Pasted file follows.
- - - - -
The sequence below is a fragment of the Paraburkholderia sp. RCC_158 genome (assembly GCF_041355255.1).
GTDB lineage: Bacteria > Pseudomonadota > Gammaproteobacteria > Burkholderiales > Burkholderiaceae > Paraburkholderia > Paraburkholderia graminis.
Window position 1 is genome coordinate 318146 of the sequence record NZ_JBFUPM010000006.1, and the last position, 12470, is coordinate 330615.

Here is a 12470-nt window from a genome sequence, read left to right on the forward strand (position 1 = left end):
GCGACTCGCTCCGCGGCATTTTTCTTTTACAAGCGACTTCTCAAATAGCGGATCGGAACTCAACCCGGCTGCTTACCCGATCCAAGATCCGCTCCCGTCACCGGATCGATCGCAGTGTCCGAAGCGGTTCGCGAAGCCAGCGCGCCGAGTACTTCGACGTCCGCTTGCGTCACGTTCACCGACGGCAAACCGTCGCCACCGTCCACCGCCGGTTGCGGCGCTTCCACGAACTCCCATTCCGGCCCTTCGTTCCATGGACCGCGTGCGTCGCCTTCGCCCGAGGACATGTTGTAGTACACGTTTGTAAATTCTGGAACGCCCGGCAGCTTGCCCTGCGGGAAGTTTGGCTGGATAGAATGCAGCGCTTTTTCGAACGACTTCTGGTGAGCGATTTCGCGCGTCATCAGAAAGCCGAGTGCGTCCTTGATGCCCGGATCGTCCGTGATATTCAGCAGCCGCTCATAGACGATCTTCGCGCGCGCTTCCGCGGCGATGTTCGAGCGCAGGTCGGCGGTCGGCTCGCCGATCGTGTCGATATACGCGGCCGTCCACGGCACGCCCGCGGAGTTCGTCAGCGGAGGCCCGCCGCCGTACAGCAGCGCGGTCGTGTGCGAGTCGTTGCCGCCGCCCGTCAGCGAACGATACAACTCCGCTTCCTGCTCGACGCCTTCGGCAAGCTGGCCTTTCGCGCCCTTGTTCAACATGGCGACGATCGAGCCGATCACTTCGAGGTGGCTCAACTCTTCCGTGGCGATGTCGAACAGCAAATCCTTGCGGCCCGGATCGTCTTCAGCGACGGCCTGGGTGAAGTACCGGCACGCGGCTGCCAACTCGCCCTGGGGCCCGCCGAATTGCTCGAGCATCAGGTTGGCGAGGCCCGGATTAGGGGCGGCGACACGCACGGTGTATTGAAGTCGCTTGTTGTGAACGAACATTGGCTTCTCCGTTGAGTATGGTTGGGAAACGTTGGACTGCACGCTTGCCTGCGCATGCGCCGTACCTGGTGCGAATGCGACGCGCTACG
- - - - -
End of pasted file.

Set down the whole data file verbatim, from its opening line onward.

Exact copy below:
The sequence below is a fragment of the Paraburkholderia sp. RCC_158 genome (assembly GCF_041355255.1).
GTDB lineage: Bacteria > Pseudomonadota > Gammaproteobacteria > Burkholderiales > Burkholderiaceae > Paraburkholderia > Paraburkholderia graminis.
Window position 1 is genome coordinate 318146 of the sequence record NZ_JBFUPM010000006.1, and the last position, 12470, is coordinate 330615.

Here is a 12470-nt window from a genome sequence, read left to right on the forward strand (position 1 = left end):
GCGACTCGCTCCGCGGCATTTTTCTTTTACAAGCGACTTCTCAAATAGCGGATCGGAACTCAACCCGGCTGCTTACCCGATCCAAGATCCGCTCCCGTCACCGGATCGATCGCAGTGTCCGAAGCGGTTCGCGAAGCCAGCGCGCCGAGTACTTCGACGTCCGCTTGCGTCACGTTCACCGACGGCAAACCGTCGCCACCGTCCACCGCCGGTTGCGGCGCTTCCACGAACTCCCATTCCGGCCCTTCGTTCCATGGACCGCGTGCGTCGCCTTCGCCCGAGGACATGTTGTAGTACACGTTTGTAAATTCTGGAACGCCCGGCAGCTTGCCCTGCGGGAAGTTTGGCTGGATAGAATGCAGCGCTTTTTCGAACGACTTCTGGTGAGCGATTTCGCGCGTCATCAGAAAGCCGAGTGCGTCCTTGATGCCCGGATCGTCCGTGATATTCAGCAGCCGCTCATAGACGATCTTCGCGCGCGCTTCCGCGGCGATGTTCGAGCGCAGGTCGGCGGTCGGCTCGCCGATCGTGTCGATATACGCGGCCGTCCACGGCACGCCCGCGGAGTTCGTCAGCGGAGGCCCGCCGCCGTACAGCAGCGCGGTCGTGTGCGAGTCGTTGCCGCCGCCCGTCAGCGAACGATACAACTCCGCTTCCTGCTCGACGCCTTCGGCAAGCTGGCCTTTCGCGCCCTTGTTCAACATGGCGACGATCGAGCCGATCACTTCGAGGTGGCTCAACTCTTCCGTGGCGATGTCGAACAGCAAATCCTTGCGGCCCGGATCGTCTTCAGCGACGGCCTGGGTGAAGTACCGGCACGCGGCTGCCAACTCGCCCTGGGGCCCGCCGAATTGCTCGAGCATCAGGTTGGCGAGGCCCGGATTAGGGGCGGCGACACGCACGGTGTATTGAAGTCGCTTGTTGTGAACGAACATTGGCTTCTCCGTTGAGTATGGTTGGGAAACGTTGGACTGCACGCTTGCCTGCGCATGCGCCGTACCTGGTGCGAATGCGACGCGCTACG